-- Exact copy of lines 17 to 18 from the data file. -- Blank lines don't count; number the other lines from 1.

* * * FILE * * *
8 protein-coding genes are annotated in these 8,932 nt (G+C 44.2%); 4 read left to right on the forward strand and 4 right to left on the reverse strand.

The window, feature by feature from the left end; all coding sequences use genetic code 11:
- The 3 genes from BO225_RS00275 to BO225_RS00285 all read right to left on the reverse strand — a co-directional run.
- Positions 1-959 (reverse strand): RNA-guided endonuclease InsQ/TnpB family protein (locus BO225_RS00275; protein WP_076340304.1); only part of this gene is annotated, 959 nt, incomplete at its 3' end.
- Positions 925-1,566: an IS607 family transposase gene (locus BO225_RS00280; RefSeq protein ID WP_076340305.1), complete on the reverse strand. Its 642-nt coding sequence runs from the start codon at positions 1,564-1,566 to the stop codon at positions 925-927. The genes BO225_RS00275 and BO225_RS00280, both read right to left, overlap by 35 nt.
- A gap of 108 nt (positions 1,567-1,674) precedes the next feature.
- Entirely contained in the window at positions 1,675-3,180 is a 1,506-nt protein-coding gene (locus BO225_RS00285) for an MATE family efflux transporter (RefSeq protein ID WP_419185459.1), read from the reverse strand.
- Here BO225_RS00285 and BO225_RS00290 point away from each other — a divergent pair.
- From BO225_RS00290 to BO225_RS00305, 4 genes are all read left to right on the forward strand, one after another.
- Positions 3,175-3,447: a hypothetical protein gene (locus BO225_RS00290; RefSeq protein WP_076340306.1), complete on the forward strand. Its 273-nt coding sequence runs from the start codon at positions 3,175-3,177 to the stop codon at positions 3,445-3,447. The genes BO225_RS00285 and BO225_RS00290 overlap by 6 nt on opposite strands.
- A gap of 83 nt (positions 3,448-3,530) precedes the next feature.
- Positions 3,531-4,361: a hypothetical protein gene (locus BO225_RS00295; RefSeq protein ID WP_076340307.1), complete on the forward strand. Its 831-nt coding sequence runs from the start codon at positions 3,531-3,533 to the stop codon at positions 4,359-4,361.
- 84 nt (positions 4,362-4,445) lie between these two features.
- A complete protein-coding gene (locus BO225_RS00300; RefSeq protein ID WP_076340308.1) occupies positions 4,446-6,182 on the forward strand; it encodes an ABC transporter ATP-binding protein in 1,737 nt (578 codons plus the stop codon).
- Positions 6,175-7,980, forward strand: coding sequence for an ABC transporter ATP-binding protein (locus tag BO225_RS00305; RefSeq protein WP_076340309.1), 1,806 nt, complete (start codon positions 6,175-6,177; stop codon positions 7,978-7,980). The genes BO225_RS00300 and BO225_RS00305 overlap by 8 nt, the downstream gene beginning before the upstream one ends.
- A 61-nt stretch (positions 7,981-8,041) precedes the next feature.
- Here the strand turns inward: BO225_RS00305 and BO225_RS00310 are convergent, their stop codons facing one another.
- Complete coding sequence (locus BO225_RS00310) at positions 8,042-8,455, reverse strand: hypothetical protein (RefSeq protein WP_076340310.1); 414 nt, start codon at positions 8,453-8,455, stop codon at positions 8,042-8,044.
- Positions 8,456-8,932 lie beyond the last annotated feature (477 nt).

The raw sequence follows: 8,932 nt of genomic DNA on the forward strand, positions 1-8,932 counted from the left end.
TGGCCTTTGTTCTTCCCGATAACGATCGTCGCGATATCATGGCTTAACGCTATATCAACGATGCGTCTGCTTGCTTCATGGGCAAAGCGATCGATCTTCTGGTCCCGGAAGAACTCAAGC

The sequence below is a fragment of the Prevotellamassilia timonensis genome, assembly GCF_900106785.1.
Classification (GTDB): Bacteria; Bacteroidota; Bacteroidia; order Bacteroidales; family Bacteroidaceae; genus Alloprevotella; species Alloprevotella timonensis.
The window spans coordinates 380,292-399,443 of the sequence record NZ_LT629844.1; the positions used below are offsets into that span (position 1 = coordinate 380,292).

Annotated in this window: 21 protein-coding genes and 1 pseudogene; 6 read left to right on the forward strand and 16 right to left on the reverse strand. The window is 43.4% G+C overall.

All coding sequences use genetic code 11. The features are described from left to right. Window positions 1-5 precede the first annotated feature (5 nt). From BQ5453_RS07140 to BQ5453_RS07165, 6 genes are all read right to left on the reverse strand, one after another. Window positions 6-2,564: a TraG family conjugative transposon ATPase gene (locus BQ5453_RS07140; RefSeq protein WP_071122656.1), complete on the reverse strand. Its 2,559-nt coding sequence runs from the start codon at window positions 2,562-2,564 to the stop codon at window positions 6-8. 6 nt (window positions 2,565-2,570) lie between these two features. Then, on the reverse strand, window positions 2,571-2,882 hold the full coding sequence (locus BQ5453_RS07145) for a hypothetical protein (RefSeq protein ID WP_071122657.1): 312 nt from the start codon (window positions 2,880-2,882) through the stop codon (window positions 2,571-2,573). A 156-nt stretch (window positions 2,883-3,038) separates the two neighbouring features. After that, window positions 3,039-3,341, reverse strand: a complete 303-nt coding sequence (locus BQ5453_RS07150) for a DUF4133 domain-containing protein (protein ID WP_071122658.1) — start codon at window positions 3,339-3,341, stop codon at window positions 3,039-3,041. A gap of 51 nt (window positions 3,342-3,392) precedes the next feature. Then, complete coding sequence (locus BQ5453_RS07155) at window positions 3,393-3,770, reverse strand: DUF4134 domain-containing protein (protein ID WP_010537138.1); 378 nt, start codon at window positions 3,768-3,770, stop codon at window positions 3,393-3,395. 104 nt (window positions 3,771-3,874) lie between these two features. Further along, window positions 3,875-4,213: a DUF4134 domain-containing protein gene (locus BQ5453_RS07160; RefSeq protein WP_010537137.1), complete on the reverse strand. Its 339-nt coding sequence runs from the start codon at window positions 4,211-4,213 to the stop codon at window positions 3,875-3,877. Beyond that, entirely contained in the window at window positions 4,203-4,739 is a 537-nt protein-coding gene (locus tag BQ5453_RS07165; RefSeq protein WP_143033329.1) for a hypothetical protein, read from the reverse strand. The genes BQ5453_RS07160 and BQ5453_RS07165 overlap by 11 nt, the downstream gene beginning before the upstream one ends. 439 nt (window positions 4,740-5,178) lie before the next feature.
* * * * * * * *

- Here the strand turns inward: BO225_RS00305 and BO225_RS00310 are convergent, their stop codons facing one another.
- Complete coding sequence (locus BO225_RS00310) at positions 8,042-8,455, reverse strand: hypothetical protein (RefSeq protein WP_076340310.1); 414 nt, start codon at positions 8,453-8,455, stop codon at positions 8,042-8,044.